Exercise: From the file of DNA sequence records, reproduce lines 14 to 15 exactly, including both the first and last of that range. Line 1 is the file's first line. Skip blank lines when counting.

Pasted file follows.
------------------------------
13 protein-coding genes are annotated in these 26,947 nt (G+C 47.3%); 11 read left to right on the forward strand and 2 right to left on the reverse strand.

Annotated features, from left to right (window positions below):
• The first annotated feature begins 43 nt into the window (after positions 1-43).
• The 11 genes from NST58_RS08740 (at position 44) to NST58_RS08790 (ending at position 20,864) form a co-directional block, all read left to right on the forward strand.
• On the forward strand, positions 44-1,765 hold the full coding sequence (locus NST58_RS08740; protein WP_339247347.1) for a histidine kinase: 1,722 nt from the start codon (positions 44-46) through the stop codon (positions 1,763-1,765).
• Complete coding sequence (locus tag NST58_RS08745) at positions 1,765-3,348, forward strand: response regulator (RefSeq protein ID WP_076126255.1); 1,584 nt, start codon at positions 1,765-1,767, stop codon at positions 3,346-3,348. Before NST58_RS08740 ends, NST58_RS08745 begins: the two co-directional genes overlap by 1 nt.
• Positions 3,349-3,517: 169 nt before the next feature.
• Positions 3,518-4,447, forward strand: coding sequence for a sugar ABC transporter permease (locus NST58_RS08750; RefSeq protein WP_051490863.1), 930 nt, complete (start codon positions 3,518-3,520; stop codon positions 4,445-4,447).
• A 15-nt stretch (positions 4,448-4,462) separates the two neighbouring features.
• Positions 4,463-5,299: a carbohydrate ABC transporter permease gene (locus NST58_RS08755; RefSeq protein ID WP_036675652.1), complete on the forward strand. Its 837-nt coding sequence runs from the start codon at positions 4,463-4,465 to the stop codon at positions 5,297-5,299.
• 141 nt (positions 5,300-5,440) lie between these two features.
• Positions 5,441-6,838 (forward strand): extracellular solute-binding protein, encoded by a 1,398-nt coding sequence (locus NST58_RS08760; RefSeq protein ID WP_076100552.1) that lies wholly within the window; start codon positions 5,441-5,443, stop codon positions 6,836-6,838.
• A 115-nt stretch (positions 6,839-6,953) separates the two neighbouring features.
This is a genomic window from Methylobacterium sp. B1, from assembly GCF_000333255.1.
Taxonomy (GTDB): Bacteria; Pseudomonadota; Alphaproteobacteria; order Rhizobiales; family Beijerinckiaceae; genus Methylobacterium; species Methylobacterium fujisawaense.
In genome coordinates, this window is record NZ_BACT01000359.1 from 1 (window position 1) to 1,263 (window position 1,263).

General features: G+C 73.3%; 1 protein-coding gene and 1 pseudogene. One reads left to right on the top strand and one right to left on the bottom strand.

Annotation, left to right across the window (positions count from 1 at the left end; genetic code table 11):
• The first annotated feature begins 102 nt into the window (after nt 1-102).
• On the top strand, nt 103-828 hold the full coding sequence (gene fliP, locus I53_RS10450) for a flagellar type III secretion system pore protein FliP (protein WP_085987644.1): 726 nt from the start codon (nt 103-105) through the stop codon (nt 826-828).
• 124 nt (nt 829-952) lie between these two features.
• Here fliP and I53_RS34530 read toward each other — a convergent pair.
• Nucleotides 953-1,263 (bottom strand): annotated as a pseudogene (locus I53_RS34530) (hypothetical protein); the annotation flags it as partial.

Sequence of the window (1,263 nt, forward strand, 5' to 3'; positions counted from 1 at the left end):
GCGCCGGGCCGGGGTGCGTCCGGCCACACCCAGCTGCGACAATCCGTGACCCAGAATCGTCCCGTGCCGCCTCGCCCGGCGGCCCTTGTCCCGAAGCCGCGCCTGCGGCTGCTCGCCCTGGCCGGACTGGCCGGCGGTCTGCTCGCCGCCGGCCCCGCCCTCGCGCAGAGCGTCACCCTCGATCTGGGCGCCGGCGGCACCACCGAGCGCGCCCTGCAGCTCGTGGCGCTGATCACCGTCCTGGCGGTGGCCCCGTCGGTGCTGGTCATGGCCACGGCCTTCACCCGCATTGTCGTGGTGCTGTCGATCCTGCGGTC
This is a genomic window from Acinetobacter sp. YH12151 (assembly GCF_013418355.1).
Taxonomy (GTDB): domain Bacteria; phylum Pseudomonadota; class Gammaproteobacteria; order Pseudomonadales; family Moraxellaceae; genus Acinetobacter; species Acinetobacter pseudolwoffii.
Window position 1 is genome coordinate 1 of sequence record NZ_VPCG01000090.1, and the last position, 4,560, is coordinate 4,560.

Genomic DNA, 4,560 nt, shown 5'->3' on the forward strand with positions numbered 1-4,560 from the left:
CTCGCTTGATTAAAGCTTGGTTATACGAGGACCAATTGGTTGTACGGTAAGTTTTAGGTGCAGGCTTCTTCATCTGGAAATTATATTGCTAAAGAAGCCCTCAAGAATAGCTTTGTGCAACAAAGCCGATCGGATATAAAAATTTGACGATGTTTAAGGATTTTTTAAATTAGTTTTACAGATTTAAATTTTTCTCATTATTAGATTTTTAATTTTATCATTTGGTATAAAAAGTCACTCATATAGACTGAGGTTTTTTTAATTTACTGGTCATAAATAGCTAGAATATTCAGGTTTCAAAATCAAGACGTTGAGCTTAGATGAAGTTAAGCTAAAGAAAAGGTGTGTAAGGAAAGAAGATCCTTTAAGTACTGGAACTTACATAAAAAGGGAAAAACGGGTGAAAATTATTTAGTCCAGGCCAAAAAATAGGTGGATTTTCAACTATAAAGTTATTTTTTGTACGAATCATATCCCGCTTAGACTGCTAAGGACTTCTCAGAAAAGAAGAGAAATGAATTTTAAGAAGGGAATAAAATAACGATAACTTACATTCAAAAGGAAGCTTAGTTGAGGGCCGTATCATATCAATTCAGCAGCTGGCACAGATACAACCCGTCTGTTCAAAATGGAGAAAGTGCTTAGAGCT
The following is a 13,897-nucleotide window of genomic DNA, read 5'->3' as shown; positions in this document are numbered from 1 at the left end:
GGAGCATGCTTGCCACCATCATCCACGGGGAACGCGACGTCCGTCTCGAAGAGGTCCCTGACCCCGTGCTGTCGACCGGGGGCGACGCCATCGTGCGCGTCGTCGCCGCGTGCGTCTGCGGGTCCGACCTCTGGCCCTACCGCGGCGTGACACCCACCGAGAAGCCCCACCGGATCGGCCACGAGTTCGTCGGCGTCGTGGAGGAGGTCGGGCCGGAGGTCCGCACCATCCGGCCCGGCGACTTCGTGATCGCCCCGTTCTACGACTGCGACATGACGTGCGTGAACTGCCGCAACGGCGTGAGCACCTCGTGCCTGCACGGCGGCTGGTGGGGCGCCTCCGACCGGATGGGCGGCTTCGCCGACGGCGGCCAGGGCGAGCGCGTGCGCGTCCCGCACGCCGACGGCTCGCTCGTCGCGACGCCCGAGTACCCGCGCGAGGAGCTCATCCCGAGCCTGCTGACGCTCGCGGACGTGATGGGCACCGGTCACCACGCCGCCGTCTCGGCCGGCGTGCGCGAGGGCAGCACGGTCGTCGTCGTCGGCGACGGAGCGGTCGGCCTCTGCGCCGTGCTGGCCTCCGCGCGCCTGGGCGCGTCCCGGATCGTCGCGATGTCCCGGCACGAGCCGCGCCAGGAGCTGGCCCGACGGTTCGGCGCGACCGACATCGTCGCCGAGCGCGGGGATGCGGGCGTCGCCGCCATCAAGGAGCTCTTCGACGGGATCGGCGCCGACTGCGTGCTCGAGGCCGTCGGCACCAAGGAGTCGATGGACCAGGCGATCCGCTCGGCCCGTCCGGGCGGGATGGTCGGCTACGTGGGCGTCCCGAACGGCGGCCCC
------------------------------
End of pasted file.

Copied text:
This is a genomic window from Methylobacterium sp. B1, from assembly GCF_000333255.1.
Taxonomy (GTDB): Bacteria; Pseudomonadota; Alphaproteobacteria; order Rhizobiales; family Beijerinckiaceae; genus Methylobacterium; species Methylobacterium fujisawaense.